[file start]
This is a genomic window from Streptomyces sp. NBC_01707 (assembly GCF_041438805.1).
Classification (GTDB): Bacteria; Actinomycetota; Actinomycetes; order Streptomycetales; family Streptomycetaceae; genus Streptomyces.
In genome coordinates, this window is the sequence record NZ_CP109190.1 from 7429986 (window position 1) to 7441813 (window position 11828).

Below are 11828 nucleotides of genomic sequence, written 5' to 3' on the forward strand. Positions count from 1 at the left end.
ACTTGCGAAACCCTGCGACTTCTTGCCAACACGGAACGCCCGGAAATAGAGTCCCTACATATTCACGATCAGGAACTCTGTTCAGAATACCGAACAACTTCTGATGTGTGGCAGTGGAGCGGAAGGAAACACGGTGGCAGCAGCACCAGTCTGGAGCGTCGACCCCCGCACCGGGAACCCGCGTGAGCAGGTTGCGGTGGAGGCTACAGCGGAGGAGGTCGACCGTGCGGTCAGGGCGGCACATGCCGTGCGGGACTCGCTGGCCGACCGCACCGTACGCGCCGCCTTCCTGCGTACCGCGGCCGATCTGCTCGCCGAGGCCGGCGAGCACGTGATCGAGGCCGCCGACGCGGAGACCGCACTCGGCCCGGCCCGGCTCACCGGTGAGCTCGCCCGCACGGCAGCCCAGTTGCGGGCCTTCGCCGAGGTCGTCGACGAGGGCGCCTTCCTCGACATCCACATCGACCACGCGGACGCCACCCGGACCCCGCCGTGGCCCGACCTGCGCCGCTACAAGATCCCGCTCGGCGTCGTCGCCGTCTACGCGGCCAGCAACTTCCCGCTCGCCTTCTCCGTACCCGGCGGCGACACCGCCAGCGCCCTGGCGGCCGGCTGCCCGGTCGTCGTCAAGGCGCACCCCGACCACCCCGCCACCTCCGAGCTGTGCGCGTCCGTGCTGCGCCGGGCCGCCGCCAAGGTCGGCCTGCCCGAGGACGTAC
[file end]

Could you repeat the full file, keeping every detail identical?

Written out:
This is a genomic window from Streptomyces sp. NBC_01707 (assembly GCF_041438805.1).
Classification (GTDB): Bacteria; Actinomycetota; Actinomycetes; order Streptomycetales; family Streptomycetaceae; genus Streptomyces.
In genome coordinates, this window is the sequence record NZ_CP109190.1 from 7429986 (window position 1) to 7441813 (window position 11828).

Below are 11828 nucleotides of genomic sequence, written 5' to 3' on the forward strand. Positions count from 1 at the left end.
ACTTGCGAAACCCTGCGACTTCTTGCCAACACGGAACGCCCGGAAATAGAGTCCCTACATATTCACGATCAGGAACTCTGTTCAGAATACCGAACAACTTCTGATGTGTGGCAGTGGAGCGGAAGGAAACACGGTGGCAGCAGCACCAGTCTGGAGCGTCGACCCCCGCACCGGGAACCCGCGTGAGCAGGTTGCGGTGGAGGCTACAGCGGAGGAGGTCGACCGTGCGGTCAGGGCGGCACATGCCGTGCGGGACTCGCTGGCCGACCGCACCGTACGCGCCGCCTTCCTGCGTACCGCGGCCGATCTGCTCGCCGAGGCCGGCGAGCACGTGATCGAGGCCGCCGACGCGGAGACCGCACTCGGCCCGGCCCGGCTCACCGGTGAGCTCGCCCGCACGGCAGCCCAGTTGCGGGCCTTCGCCGAGGTCGTCGACGAGGGCGCCTTCCTCGACATCCACATCGACCACGCGGACGCCACCCGGACCCCGCCGTGGCCCGACCTGCGCCGCTACAAGATCCCGCTCGGCGTCGTCGCCGTCTACGCGGCCAGCAACTTCCCGCTCGCCTTCTCCGTACCCGGCGGCGACACCGCCAGCGCCCTGGCGGCCGGCTGCCCGGTCGTCGTCAAGGCGCACCCCGACCACCCCGCCACCTCCGAGCTGTGCGCGTCCGTGCTGCGCCGGGCCGCCGCCAAGGTCGGCCTGCCCGAGGACGTAC